Lane Bryant murders remain unsolved, but 2 new detectives assigned to case

Michelle Gallardo Image
Thursday, February 3, 2022
Lane Bryant murders remain unsolved after 14 years
The Lane Bryant murders remain unsolved, but two new detectives are now working the case and trying to finally bring closure.

TINLEY PARK, Ill. (WLS) -- Wednesday marks 14 years since five women were shot to death inside a Tinley Park Lane Bryant store.

The case remains unsolved, but two new detectives are now working the case and trying to finally bring closure.

A TJ Maxx store now sits at the site of what in 2008 was Lane Bryant in Tinley Park. On February 2, 2008, a man posing as a delivery worker killed five women there and left a sixth for dead.

Rhoda McFarland was the store manager at Lane Bryant. It was she who opened the store just minutes before the shooter walked in, herded the six woman to a back room, tied them up and shot them execution-style.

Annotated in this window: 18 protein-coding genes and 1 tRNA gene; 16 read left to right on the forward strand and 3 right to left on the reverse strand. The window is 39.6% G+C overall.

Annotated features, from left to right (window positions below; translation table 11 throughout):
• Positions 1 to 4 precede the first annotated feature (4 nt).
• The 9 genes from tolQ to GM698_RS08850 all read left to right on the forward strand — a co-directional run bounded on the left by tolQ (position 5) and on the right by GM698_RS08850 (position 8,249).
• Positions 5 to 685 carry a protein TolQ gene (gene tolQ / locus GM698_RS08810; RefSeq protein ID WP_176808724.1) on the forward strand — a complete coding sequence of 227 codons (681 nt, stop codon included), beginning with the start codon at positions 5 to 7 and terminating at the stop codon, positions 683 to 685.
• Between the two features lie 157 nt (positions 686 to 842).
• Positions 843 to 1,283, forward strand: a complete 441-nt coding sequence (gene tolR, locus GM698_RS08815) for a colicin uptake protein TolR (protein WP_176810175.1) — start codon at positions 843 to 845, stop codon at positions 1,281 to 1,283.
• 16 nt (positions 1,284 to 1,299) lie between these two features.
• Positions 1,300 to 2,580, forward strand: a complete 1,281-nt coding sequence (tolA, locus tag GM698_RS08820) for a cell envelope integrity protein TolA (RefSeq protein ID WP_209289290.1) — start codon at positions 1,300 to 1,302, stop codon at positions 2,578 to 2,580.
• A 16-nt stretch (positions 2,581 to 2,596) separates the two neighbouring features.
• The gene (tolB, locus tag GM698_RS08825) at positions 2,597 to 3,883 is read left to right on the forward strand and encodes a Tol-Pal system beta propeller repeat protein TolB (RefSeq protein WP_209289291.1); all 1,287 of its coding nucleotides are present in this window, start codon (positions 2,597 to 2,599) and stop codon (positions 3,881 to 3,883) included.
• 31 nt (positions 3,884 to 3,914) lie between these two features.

"I can't believe it's been 14 years," said Maurice Hamilton, McFarland's brother. "It kind of zoomed by, but the experience is still there."

McFarland, made the 911 call that alerted police to what was going on. The first officer arrived within two minutes, but it was already too late.

SEE ALSO | Deluge of tips heats up Lane Bryant mass murder case

"We still get one or two tips a month, sometimes more. It all depends. That's we've never put it down. There's always been someone assigned to it," said Deputy Chief Larry Rafferty, Tinley Park Police Department.

Seventy-five hundred leads have come in over the years. Working with the sole survivor, police were able to develop a composite of what they think the shooter looks like. And two new detectives were recently assigned to take a fresh look at the case.

"We're hoping they develop something," Rafferty said. "We hope something was missed and if not maybe today we'll get a tip that will help us out and get us going."

It is that same hope that keeps the victims families going, even after all this time.

"I have faith on someone doing the right thing someday," Hamilton said. "It might not be today, it might not be tomorrow."

Investigators do believe someone is out there that knows something -- someone who maybe didn't feel comfortable talking back then, but who will someday come forward. A $100,000 reward is still being offered for any information that leads to an arrest.